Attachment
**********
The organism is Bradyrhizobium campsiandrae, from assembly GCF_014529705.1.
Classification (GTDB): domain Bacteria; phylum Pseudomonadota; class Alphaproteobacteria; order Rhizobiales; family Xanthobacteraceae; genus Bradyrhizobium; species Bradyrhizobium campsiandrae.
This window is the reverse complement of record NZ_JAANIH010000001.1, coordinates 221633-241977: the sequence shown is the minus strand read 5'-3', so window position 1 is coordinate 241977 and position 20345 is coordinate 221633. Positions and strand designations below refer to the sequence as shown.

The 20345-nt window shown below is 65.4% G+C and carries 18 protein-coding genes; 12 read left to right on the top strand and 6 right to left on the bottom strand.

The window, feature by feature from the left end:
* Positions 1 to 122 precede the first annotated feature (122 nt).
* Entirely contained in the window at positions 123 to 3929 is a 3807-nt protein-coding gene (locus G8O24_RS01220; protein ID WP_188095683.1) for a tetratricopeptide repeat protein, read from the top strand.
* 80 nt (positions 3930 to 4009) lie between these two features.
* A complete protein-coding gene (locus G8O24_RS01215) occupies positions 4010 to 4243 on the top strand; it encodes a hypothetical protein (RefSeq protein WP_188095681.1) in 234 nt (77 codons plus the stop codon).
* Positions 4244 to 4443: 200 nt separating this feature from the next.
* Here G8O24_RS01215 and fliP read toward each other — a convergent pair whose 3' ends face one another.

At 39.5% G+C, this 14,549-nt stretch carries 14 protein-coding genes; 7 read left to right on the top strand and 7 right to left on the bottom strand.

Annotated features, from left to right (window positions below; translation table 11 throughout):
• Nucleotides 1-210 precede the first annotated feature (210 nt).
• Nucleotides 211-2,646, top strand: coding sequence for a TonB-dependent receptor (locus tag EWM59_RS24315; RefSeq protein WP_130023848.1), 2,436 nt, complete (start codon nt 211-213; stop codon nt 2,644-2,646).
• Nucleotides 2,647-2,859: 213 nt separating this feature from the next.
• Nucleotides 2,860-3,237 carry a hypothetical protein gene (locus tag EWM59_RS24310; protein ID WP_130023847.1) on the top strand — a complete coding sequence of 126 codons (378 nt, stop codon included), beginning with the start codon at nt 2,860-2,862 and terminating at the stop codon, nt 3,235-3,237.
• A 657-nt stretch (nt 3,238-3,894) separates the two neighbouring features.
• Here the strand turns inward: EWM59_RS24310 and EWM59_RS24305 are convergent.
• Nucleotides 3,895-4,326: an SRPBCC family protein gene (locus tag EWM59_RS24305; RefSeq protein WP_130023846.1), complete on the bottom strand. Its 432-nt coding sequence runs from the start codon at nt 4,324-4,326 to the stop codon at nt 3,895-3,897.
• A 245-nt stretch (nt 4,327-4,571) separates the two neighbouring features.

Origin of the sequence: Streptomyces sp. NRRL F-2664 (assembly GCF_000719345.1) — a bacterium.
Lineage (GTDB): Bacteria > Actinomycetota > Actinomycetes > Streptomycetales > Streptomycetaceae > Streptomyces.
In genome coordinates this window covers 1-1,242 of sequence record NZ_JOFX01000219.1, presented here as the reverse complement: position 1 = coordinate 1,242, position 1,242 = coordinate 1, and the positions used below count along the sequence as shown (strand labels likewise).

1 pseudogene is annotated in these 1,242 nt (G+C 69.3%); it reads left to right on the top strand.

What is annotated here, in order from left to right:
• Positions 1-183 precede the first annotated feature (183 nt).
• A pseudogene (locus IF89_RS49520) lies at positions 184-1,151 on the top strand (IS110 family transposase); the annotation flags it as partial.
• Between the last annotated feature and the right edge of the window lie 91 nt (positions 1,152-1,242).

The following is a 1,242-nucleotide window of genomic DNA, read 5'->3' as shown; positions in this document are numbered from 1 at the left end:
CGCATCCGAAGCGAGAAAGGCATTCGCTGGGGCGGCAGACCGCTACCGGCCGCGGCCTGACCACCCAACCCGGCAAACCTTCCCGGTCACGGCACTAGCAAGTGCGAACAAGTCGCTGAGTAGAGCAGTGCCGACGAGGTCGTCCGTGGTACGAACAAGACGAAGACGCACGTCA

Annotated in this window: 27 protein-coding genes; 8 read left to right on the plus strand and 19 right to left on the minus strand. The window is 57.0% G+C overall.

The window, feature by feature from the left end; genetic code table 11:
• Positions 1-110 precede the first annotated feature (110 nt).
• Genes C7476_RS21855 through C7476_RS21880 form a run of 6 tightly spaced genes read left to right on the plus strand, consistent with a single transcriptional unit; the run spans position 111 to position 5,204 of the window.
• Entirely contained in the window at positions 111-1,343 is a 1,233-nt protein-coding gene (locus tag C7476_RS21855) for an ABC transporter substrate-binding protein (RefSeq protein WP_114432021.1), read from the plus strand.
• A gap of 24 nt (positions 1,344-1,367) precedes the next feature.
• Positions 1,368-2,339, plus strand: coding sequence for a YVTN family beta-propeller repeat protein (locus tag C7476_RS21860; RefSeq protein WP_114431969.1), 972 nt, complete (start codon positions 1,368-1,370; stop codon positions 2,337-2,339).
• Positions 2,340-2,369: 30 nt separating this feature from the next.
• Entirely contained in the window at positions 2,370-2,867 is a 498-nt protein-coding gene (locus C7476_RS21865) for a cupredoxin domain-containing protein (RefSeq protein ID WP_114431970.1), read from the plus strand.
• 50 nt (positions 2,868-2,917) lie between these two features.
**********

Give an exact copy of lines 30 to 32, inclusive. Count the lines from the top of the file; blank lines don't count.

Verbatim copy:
The following is a 1,242-nucleotide window of genomic DNA, read 5'->3' as shown; positions in this document are numbered from 1 at the left end:
CGCATCCGAAGCGAGAAAGGCATTCGCTGGGGCGGCAGACCGCTACCGGCCGCGGCCTGACCACCCAACCCGGCAAACCTTCCCGGTCACGGCACTAGCAAGTGCGAACAAGTCGCTGAGTAGAGCAGTGCCGACGAGGTCGTCCGTGGTACGAACAAGACGAAGACGCACGTCA

Annotated in this window: 27 protein-coding genes; 8 read left to right on the plus strand and 19 right to left on the minus strand. The window is 57.0% G+C overall.